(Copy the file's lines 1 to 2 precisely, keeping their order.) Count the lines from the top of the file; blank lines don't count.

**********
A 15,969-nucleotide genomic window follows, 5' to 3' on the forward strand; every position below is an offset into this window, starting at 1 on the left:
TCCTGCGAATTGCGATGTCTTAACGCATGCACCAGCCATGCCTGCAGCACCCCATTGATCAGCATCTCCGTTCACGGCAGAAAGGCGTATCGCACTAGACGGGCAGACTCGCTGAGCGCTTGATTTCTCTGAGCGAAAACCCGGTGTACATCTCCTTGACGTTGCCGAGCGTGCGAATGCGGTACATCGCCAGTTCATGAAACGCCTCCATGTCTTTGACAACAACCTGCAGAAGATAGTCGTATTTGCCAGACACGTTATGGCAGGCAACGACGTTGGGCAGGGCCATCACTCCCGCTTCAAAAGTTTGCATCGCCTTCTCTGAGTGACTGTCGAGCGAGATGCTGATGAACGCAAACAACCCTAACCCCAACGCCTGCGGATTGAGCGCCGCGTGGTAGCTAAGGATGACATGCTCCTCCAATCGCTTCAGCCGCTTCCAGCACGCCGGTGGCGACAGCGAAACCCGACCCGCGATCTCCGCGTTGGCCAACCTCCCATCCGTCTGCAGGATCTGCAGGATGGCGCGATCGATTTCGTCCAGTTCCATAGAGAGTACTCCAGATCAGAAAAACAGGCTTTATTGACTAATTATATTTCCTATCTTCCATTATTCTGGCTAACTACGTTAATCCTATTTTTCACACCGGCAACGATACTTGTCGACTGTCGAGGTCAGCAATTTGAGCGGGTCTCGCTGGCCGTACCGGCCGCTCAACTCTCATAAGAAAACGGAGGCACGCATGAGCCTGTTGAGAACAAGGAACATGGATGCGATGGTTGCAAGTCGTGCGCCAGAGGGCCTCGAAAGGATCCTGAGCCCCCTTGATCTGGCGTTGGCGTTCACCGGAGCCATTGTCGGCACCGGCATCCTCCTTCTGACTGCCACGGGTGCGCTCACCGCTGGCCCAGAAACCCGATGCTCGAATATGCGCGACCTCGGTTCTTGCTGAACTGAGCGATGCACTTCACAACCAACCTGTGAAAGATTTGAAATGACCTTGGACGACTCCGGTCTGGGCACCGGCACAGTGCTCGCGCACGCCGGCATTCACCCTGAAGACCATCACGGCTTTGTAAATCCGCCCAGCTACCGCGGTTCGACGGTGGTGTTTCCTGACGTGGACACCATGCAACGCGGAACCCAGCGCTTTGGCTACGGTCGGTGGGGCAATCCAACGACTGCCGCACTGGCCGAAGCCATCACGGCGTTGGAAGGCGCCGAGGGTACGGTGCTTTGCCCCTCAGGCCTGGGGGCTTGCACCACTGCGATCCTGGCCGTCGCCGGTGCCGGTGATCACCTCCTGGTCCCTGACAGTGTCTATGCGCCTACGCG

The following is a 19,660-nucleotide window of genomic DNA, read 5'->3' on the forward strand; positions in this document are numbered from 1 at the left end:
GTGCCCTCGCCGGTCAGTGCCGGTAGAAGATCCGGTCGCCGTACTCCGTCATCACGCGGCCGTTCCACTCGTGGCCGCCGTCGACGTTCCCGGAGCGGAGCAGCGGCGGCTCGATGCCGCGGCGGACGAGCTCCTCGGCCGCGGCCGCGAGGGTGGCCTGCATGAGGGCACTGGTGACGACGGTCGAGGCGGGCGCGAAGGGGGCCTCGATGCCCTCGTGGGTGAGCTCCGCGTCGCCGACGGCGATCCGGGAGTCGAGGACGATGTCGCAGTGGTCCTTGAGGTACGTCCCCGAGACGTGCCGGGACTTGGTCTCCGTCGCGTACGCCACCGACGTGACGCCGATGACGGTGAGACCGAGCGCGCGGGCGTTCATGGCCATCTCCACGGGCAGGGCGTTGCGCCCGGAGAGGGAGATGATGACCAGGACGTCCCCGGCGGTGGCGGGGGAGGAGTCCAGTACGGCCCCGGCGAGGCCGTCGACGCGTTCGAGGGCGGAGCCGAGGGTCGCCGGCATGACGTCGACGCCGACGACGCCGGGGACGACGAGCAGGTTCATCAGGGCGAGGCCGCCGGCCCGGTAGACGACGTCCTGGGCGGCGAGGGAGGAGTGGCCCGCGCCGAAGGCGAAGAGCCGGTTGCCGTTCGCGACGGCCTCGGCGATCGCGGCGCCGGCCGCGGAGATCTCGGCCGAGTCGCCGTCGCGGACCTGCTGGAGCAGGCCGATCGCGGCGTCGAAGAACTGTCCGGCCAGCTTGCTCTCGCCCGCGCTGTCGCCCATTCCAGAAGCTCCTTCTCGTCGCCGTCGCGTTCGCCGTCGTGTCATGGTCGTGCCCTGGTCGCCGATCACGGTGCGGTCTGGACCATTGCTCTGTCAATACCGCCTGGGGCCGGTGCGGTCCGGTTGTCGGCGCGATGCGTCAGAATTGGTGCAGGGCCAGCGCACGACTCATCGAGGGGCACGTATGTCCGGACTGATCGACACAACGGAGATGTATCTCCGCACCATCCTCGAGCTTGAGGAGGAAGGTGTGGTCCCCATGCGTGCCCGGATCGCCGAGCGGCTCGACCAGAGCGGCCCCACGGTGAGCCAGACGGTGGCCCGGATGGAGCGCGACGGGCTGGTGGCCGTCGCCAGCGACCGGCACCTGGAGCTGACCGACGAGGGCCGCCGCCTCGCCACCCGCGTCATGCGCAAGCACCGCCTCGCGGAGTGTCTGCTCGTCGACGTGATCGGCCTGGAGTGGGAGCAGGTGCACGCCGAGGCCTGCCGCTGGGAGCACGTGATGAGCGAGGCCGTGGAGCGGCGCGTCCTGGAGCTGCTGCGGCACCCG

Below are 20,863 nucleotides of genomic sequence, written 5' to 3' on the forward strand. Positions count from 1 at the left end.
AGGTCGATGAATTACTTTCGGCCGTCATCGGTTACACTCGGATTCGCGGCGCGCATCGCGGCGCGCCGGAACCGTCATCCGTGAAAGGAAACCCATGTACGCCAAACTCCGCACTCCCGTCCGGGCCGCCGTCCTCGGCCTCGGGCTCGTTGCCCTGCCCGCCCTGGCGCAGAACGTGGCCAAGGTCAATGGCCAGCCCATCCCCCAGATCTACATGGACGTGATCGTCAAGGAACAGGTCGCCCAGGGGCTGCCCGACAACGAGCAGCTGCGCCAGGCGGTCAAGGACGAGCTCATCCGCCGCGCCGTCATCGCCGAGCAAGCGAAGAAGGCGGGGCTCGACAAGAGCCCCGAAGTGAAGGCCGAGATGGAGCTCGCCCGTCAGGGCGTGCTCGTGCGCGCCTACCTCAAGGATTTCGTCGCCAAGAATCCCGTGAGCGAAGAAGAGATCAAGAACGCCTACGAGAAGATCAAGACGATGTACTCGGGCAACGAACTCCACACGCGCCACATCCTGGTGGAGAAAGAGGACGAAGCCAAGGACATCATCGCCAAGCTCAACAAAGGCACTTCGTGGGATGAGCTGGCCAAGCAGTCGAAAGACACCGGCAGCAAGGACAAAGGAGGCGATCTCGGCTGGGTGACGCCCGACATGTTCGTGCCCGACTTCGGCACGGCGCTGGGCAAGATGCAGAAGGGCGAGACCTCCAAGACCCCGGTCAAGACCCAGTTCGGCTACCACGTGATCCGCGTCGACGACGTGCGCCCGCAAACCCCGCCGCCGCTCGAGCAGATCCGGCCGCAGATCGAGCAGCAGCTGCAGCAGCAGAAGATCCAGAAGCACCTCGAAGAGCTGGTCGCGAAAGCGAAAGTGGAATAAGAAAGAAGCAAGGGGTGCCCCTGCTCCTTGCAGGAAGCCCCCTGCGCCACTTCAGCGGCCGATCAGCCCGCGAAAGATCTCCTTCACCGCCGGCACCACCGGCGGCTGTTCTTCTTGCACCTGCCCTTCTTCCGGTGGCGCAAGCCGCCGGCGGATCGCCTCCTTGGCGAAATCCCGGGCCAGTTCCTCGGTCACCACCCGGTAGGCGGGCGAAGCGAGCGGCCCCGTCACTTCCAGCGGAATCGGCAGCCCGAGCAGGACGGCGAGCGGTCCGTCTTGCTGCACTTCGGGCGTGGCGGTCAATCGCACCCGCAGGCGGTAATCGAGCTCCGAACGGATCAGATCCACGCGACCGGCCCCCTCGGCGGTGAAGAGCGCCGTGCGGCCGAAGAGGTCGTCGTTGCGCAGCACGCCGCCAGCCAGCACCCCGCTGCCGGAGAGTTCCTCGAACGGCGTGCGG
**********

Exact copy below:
A 15,969-nucleotide genomic window follows, 5' to 3' on the forward strand; every position below is an offset into this window, starting at 1 on the left:
TCCTGCGAATTGCGATGTCTTAACGCATGCACCAGCCATGCCTGCAGCACCCCATTGATCAGCATCTCCGTTCACGGCAGAAAGGCGTATCGCACTAGACGGGCAGACTCGCTGAGCGCTTGATTTCTCTGAGCGAAAACCCGGTGTACATCTCCTTGACGTTGCCGAGCGTGCGAATGCGGTACATCGCCAGTTCATGAAACGCCTCCATGTCTTTGACAACAACCTGCAGAAGATAGTCGTATTTGCCAGACACGTTATGGCAGGCAACGACGTTGGGCAGGGCCATCACTCCCGCTTCAAAAGTTTGCATCGCCTTCTCTGAGTGACTGTCGAGCGAGATGCTGATGAACGCAAACAACCCTAACCCCAACGCCTGCGGATTGAGCGCCGCGTGGTAGCTAAGGATGACATGCTCCTCCAATCGCTTCAGCCGCTTCCAGCACGCCGGTGGCGACAGCGAAACCCGACCCGCGATCTCCGCGTTGGCCAACCTCCCATCCGTCTGCAGGATCTGCAGGATGGCGCGATCGATTTCGTCCAGTTCCATAGAGAGTACTCCAGATCAGAAAAACAGGCTTTATTGACTAATTATATTTCCTATCTTCCATTATTCTGGCTAACTACGTTAATCCTATTTTTCACACCGGCAACGATACTTGTCGACTGTCGAGGTCAGCAATTTGAGCGGGTCTCGCTGGCCGTACCGGCCGCTCAACTCTCATAAGAAAACGGAGGCACGCATGAGCCTGTTGAGAACAAGGAACATGGATGCGATGGTTGCAAGTCGTGCGCCAGAGGGCCTCGAAAGGATCCTGAGCCCCCTTGATCTGGCGTTGGCGTTCACCGGAGCCATTGTCGGCACCGGCATCCTCCTTCTGACTGCCACGGGTGCGCTCACCGCTGGCCCAGAAACCCGATGCTCGAATATGCGCGACCTCGGTTCTTGCTGAACTGAGCGATGCACTTCACAACCAACCTGTGAAAGATTTGAAATGACCTTGGACGACTCCGGTCTGGGCACCGGCACAGTGCTCGCGCACGCCGGCATTCACCCTGAAGACCATCACGGCTTTGTAAATCCGCCCAGCTACCGCGGTTCGACGGTGGTGTTTCCTGACGTGGACACCATGCAACGCGGAACCCAGCGCTTTGGCTACGGTCGGTGGGGCAATCCAACGACTGCCGCACTGGCCGAAGCCATCACGGCGTTGGAAGGCGCCGAGGGTACGGTGCTTTGCCCCTCAGGCCTGGGGGCTTGCACCACTGCGATCCTGGCCGTCGCCGGTGCCGGTGATCACCTCCTGGTCCCTGACAGTGTCTATGCGCCTACGCG